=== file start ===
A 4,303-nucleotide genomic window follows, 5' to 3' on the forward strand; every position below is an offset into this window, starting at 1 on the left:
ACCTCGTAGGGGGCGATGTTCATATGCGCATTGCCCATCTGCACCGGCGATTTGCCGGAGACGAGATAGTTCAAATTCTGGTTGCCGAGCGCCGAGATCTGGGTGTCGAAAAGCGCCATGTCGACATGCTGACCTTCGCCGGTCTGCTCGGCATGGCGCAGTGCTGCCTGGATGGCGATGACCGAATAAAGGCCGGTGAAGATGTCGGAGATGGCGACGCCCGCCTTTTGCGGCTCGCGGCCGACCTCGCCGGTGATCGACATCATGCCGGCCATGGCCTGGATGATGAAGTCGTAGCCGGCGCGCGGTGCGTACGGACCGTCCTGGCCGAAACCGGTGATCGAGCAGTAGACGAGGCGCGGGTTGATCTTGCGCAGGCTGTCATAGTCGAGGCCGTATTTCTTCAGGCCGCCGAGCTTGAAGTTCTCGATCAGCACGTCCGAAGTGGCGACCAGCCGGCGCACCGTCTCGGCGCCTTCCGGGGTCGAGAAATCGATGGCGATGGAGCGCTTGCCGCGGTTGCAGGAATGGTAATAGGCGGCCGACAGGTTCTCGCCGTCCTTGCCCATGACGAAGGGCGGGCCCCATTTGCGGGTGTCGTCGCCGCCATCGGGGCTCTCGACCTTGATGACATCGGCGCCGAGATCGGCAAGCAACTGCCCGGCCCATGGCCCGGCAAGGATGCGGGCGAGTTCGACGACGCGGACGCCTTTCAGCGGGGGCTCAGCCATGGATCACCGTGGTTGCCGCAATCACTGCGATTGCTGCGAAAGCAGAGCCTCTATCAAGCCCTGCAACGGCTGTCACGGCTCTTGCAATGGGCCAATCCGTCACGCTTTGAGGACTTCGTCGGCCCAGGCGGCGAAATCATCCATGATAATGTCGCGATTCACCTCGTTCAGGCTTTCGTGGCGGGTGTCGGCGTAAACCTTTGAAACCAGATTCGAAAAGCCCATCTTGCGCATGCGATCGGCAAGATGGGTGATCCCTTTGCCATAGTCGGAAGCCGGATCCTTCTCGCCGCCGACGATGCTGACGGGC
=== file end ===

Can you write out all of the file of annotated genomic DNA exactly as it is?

A 4,303-nucleotide genomic window follows, 5' to 3' on the forward strand; every position below is an offset into this window, starting at 1 on the left:
ACCTCGTAGGGGGCGATGTTCATATGCGCATTGCCCATCTGCACCGGCGATTTGCCGGAGACGAGATAGTTCAAATTCTGGTTGCCGAGCGCCGAGATCTGGGTGTCGAAAAGCGCCATGTCGACATGCTGACCTTCGCCGGTCTGCTCGGCATGGCGCAGTGCTGCCTGGATGGCGATGACCGAATAAAGGCCGGTGAAGATGTCGGAGATGGCGACGCCCGCCTTTTGCGGCTCGCGGCCGACCTCGCCGGTGATCGACATCATGCCGGCCATGGCCTGGATGATGAAGTCGTAGCCGGCGCGCGGTGCGTACGGACCGTCCTGGCCGAAACCGGTGATCGAGCAGTAGACGAGGCGCGGGTTGATCTTGCGCAGGCTGTCATAGTCGAGGCCGTATTTCTTCAGGCCGCCGAGCTTGAAGTTCTCGATCAGCACGTCCGAAGTGGCGACCAGCCGGCGCACCGTCTCGGCGCCTTCCGGGGTCGAGAAATCGATGGCGATGGAGCGCTTGCCGCGGTTGCAGGAATGGTAATAGGCGGCCGACAGGTTCTCGCCGTCCTTGCCCATGACGAAGGGCGGGCCCCATTTGCGGGTGTCGTCGCCGCCATCGGGGCTCTCGACCTTGATGACATCGGCGCCGAGATCGGCAAGCAACTGCCCGGCCCATGGCCCGGCAAGGATGCGGGCGAGTTCGACGACGCGGACGCCTTTCAGCGGGGGCTCAGCCATGGATCACCGTGGTTGCCGCAATCACTGCGATTGCTGCGAAAGCAGAGCCTCTATCAAGCCCTGCAACGGCTGTCACGGCTCTTGCAATGGGCCAATCCGTCACGCTTTGAGGACTTCGTCGGCCCAGGCGGCGAAATCATCCATGATAATGTCGCGATTCACCTCGTTCAGGCTTTCGTGGCGGGTGTCGGCGTAAACCTTTGAAACCAGATTCGAAAAGCCCATCTTGCGCATGCGATCGGCAAGATGGGTGATCCCTTTGCCATAGTCGGAAGCCGGATCCTTCTCGCCGCCGACGATGCTGACGGGC